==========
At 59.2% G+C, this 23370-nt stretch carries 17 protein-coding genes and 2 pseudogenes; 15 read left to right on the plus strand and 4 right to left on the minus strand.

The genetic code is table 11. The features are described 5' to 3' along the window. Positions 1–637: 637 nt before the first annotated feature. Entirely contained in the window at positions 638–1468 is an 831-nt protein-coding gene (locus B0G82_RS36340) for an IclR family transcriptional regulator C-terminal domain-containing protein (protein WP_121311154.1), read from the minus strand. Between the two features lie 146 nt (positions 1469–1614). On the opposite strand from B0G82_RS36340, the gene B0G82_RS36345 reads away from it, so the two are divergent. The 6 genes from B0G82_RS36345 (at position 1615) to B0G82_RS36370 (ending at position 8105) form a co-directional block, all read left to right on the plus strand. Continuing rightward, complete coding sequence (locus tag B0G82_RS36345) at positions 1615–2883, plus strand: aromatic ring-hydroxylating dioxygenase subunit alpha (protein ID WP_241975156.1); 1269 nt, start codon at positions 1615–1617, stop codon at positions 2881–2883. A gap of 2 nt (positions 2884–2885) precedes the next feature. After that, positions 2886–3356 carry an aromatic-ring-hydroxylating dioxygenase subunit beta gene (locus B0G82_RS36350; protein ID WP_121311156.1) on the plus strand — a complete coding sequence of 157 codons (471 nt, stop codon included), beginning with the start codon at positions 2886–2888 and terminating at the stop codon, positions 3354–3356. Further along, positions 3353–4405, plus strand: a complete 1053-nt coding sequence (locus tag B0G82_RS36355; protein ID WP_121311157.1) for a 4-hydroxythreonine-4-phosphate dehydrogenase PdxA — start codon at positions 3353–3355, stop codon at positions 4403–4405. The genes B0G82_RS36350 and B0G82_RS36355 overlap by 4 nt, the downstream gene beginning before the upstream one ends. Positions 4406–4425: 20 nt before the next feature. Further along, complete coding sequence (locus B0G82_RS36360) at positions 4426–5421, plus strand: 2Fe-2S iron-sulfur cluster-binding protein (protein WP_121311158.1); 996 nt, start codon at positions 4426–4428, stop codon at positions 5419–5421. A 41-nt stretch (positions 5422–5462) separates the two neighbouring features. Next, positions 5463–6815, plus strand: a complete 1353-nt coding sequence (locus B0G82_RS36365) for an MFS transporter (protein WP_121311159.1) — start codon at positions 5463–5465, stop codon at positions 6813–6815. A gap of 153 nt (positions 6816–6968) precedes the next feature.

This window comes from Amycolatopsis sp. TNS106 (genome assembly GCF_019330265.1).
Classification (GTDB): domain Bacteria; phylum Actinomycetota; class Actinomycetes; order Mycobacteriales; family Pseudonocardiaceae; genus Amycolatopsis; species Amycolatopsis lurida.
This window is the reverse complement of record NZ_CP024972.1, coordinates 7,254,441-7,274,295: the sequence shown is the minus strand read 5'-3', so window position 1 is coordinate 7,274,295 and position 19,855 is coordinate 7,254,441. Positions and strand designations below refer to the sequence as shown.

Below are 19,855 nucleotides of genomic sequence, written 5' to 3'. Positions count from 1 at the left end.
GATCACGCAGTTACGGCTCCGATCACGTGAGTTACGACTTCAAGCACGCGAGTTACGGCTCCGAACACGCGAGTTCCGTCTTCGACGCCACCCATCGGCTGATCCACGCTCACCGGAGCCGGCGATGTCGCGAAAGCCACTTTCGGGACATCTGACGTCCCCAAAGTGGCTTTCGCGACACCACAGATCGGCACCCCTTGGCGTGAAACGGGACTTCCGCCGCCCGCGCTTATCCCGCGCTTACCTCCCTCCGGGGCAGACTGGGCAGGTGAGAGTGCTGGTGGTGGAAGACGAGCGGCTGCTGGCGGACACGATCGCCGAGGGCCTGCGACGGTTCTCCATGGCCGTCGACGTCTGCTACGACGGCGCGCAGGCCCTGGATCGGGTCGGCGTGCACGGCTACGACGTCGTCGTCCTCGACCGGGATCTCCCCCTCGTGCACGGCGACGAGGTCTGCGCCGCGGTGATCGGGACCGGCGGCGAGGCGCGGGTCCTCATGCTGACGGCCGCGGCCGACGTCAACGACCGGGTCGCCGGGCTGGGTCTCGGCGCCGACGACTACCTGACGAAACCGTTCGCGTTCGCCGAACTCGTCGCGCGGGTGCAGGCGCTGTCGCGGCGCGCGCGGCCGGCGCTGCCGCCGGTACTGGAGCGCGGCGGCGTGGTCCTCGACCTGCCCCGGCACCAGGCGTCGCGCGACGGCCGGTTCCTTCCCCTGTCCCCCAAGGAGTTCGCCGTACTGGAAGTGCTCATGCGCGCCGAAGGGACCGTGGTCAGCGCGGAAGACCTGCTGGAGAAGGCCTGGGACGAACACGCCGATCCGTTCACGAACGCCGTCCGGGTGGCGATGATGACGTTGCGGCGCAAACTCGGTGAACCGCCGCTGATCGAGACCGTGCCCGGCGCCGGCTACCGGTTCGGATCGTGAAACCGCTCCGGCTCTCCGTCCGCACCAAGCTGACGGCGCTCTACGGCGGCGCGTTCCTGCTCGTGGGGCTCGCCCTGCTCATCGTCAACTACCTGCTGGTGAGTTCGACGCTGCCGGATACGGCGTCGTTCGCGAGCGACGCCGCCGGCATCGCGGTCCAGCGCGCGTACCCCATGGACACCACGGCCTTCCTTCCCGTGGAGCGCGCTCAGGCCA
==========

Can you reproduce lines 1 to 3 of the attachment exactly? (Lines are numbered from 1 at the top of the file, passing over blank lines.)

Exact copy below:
At 59.2% G+C, this 23370-nt stretch carries 17 protein-coding genes and 2 pseudogenes; 15 read left to right on the plus strand and 4 right to left on the minus strand.

The genetic code is table 11. The features are described 5' to 3' along the window. Positions 1–637: 637 nt before the first annotated feature. Entirely contained in the window at positions 638–1468 is an 831-nt protein-coding gene (locus B0G82_RS36340) for an IclR family transcriptional regulator C-terminal domain-containing protein (protein WP_121311154.1), read from the minus strand. Between the two features lie 146 nt (positions 1469–1614). On the opposite strand from B0G82_RS36340, the gene B0G82_RS36345 reads away from it, so the two are divergent. The 6 genes from B0G82_RS36345 (at position 1615) to B0G82_RS36370 (ending at position 8105) form a co-directional block, all read left to right on the plus strand. Continuing rightward, complete coding sequence (locus tag B0G82_RS36345) at positions 1615–2883, plus strand: aromatic ring-hydroxylating dioxygenase subunit alpha (protein ID WP_241975156.1); 1269 nt, start codon at positions 1615–1617, stop codon at positions 2881–2883. A gap of 2 nt (positions 2884–2885) precedes the next feature. After that, positions 2886–3356 carry an aromatic-ring-hydroxylating dioxygenase subunit beta gene (locus B0G82_RS36350; protein ID WP_121311156.1) on the plus strand — a complete coding sequence of 157 codons (471 nt, stop codon included), beginning with the start codon at positions 2886–2888 and terminating at the stop codon, positions 3354–3356. Further along, positions 3353–4405, plus strand: a complete 1053-nt coding sequence (locus tag B0G82_RS36355; protein ID WP_121311157.1) for a 4-hydroxythreonine-4-phosphate dehydrogenase PdxA — start codon at positions 3353–3355, stop codon at positions 4403–4405. The genes B0G82_RS36350 and B0G82_RS36355 overlap by 4 nt, the downstream gene beginning before the upstream one ends. Positions 4406–4425: 20 nt before the next feature. Further along, complete coding sequence (locus B0G82_RS36360) at positions 4426–5421, plus strand: 2Fe-2S iron-sulfur cluster-binding protein (protein WP_121311158.1); 996 nt, start codon at positions 4426–4428, stop codon at positions 5419–5421. A 41-nt stretch (positions 5422–5462) separates the two neighbouring features. Next, positions 5463–6815, plus strand: a complete 1353-nt coding sequence (locus B0G82_RS36365) for an MFS transporter (protein WP_121311159.1) — start codon at positions 5463–5465, stop codon at positions 6813–6815. A gap of 153 nt (positions 6816–6968) precedes the next feature.

This window comes from Amycolatopsis sp. TNS106 (genome assembly GCF_019330265.1).